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Kay's Originals Vol. 2


452 BIOGRAPHICAL SKETCH E S. ‘ ALEXANDER MONRO, M.D., Professor of Anatomy and Surgery, was the third of his family who, in direct succession, had filled the Anatomical Chair in the University for upwards of a century. He was born on the 5th November 1773, educated at the High School and University of Edinburgh; and, having studied under the most eminent teachers of the different branches of medicine, anatomy, and surgery in London, subsequently repaired for a short time to Paris. In the year 1799 he took his degree of M.D., and the year following was appointed conjunct Professor with his father, on whose death, in 1817, he became sole Professor of Anatomy and Surgery. This chair he occupied with unfailing perseverance and activity until the year 1847, when he retired from public life with the title of Emeritus Professor of Anatomy.’ During the long period in which he delivered lectures, the classes of Dr. Monro were well attended. Among the numerous pupils who benefited by his instructions, the names of the following gentlemen, afterwards eminent in the medical science, may be enumerated : -Professors Alison, Graham, Traill, Christison, Elliotson, Syme, Forbes, and Low ; Drs. Abercromby, Hunter, Marshall, Hall, Holland, Bright, Davy, and Turner j and Professors Liston, Bransby, and Cooper, of the London University, etc. In 1803 the class of Practical Anatomy in the University of Edinburgh was instituted by Professor Monro, and taught by him during many years. He was also known as the author of several anatomical, medical, and surgical treatises, of which the following are the chief :-Essay on ‘‘ Crural Hernia,” on “ Modified Small-pox,” the “ Morbid Anatomy of the Gullet, Stomach, and Intestines,” “ Morbid Anatomy of the Brain,” (‘ Elements of Anatomy,” etc. Dr. Monro was twice married ; first, in 1800, to Miss Smyth, daughter of the celebrated Dr. Carmichael Sniyth, by whom he had twelve children ;‘ and, secondly, about 1835, to Miss Hunter, daughter of David Hunter, Esq., of Killelung. ROBERT JAMESON, Professor of Natural History, was born at Leith (where his father was a merchant, and the most extensive soap-manufacturer in Scotland) in 177h. He was appointed Regius Professor, and keeper of the Museum or Repository of Natural Curiosities in the University of Edinburgh, on the death of Dr. Walker in 1804. He had previously distinguished himself in the scientific world by the publication of two valuable and interesting Dr. Munro died at his house, Craiglockhart, near Edinburgh, in 1859, being then in his eightyfifth year. “Although for many years Dr. Monro had, to a very great extent, retired from active life, to the last his faculties were unimpaired, and on the day iinmediately preceding his decease he was apparently in the enjoyment of his usual good health and spirits. It wm his fate to outlive almost all his contemporaries, and in his death seems to be severed the last link which united us to the past generation of Edinburgh worthies.”--~co~mm, March 18, 1859. a Of his sons, the eldest, Alexander, was a captain in the Rifle Brigade ; the second, Dr. James, an assistant-surgeon in the Scots Greys ; the third, Henry, a proprietor of land in Australia j the fourth, Dr. David, resided in Edinburgh; and the fifth, Williarc, was a lieutenant in the 79th Highlanders. The eldevt of the daughters married John Iuglis, Esq., of Auchindinny ; the second, Sir Jaiues Stuart of Allaubank ; the third, George Skene, Esq. of Rubislaw ; and the fourth, Alexander IvIuuro, Esq. of Auchinboure.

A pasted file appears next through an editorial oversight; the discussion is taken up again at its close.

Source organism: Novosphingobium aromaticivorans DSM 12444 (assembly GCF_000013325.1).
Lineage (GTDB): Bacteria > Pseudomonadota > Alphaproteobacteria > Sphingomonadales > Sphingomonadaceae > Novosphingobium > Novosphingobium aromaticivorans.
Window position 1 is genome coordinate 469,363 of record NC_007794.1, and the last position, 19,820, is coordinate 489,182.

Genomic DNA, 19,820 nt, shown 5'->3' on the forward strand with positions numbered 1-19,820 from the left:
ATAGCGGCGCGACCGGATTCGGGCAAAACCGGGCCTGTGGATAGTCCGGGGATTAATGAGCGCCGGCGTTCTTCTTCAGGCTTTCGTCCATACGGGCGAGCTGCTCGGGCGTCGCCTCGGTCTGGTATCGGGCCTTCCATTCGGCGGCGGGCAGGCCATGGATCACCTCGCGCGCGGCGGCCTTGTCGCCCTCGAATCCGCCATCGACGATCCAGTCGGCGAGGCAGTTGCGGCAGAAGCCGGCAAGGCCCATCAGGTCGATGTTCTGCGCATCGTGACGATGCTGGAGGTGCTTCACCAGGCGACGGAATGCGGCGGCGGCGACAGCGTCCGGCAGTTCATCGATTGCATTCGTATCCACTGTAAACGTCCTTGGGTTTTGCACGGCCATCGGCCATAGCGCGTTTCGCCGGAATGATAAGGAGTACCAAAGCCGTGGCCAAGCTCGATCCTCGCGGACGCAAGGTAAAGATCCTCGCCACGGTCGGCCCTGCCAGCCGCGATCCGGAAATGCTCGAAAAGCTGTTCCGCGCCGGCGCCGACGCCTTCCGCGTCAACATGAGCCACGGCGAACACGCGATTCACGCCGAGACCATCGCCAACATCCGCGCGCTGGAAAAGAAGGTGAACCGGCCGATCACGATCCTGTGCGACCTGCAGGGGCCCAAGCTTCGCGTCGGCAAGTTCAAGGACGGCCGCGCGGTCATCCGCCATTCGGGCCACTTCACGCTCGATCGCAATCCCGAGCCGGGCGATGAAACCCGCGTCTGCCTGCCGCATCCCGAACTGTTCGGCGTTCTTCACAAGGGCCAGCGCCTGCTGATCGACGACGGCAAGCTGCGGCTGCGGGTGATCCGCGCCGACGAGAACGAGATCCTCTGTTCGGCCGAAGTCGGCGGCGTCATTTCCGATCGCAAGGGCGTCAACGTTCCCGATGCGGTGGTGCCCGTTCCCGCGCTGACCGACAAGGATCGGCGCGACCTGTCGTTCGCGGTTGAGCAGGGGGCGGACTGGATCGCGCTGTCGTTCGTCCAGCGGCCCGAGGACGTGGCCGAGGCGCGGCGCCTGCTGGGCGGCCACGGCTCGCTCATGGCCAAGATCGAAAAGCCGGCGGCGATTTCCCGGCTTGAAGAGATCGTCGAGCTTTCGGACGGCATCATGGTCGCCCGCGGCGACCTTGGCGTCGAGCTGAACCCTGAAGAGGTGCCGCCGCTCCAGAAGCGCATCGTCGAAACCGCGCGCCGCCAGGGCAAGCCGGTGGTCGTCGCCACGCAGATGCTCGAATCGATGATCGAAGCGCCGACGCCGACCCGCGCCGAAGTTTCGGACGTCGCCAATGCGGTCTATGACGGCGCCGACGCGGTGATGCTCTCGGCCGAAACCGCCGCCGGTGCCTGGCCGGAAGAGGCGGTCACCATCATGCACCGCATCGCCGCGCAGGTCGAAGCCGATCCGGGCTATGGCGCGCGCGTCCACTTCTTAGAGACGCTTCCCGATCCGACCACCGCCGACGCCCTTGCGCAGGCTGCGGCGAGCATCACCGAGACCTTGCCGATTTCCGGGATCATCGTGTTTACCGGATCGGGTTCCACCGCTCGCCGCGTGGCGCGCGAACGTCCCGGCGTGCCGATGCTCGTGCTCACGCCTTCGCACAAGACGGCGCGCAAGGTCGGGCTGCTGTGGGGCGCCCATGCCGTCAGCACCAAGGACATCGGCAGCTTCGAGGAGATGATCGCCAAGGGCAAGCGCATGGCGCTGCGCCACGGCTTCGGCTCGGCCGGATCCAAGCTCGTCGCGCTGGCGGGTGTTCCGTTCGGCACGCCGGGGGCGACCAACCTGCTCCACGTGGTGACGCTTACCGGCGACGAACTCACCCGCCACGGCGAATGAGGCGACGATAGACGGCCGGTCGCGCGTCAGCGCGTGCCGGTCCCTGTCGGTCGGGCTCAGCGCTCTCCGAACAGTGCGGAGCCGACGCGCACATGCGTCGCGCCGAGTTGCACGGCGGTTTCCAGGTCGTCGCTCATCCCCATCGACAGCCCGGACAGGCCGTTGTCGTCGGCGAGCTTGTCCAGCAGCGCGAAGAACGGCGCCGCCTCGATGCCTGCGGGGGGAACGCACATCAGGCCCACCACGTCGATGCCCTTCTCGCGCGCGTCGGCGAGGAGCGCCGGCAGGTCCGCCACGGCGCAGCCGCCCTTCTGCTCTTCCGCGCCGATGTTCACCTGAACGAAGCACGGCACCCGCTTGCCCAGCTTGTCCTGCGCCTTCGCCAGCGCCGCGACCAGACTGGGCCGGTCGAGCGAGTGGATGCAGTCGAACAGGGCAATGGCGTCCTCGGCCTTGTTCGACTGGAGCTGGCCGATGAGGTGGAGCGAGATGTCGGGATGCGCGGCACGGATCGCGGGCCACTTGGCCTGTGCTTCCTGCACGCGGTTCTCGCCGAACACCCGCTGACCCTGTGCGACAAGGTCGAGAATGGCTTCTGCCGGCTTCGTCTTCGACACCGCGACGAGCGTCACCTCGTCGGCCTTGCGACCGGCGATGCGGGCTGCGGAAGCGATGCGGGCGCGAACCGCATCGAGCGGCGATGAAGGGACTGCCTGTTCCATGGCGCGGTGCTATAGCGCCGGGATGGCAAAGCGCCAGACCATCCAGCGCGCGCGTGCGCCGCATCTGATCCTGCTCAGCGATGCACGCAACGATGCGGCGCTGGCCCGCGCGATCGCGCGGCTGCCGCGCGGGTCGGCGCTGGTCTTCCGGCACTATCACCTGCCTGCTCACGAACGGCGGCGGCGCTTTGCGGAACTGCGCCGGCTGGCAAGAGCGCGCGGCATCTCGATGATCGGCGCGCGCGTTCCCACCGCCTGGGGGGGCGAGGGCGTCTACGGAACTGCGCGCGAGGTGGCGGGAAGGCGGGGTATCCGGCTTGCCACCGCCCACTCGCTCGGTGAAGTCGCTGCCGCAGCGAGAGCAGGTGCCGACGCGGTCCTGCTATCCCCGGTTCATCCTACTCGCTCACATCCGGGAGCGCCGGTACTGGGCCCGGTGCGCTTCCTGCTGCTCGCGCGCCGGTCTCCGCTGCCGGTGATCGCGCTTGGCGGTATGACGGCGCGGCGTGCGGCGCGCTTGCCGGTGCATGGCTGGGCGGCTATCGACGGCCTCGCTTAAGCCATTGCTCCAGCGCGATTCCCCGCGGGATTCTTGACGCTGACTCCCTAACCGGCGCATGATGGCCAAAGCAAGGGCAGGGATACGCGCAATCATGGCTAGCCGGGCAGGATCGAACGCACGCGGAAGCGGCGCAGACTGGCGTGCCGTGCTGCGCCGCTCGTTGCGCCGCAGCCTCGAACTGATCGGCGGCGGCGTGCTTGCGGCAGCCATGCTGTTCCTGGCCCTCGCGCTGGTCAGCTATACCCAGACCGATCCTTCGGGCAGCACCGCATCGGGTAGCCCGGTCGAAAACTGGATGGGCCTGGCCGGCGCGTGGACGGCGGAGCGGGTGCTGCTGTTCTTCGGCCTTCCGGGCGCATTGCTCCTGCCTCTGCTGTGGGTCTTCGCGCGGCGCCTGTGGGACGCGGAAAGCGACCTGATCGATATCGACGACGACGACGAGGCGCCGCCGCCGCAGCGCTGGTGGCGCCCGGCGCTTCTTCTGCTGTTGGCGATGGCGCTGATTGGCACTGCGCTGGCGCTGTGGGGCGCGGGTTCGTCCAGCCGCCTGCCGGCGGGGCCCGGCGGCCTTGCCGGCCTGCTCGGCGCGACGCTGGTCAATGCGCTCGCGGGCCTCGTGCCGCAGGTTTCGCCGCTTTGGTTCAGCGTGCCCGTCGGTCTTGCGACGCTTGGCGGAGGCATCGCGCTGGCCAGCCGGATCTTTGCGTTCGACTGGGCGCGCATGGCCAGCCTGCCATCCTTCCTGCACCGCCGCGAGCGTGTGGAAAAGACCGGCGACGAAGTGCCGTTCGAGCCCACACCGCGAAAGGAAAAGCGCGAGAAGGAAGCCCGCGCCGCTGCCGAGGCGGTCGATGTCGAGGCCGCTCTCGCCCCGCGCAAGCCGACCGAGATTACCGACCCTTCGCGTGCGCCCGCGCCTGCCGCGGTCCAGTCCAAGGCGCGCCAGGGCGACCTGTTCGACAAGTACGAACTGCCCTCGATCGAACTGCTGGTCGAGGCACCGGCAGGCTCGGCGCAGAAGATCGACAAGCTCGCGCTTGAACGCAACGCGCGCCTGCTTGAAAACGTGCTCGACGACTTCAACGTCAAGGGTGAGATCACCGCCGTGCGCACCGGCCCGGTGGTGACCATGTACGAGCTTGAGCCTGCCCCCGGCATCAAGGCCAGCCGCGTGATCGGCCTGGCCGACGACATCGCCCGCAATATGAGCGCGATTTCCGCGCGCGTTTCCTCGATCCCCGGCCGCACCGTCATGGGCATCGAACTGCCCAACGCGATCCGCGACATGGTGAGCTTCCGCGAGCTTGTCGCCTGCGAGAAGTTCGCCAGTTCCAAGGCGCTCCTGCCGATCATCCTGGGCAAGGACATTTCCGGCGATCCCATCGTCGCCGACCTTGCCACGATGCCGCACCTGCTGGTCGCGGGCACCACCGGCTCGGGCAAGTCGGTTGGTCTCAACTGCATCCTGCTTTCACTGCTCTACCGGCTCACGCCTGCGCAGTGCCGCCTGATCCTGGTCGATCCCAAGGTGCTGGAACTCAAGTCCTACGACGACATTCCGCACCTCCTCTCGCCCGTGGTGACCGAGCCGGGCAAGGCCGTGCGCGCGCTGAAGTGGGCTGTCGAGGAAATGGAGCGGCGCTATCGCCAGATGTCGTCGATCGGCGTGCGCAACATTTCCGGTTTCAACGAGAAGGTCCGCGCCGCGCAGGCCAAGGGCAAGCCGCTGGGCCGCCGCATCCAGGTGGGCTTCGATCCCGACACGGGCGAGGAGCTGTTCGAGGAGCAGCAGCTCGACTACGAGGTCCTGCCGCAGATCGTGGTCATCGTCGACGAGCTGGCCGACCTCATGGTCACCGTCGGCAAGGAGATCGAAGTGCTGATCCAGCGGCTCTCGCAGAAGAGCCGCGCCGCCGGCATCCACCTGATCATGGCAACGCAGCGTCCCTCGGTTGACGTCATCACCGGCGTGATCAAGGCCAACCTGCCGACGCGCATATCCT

Volume 9 Page 603
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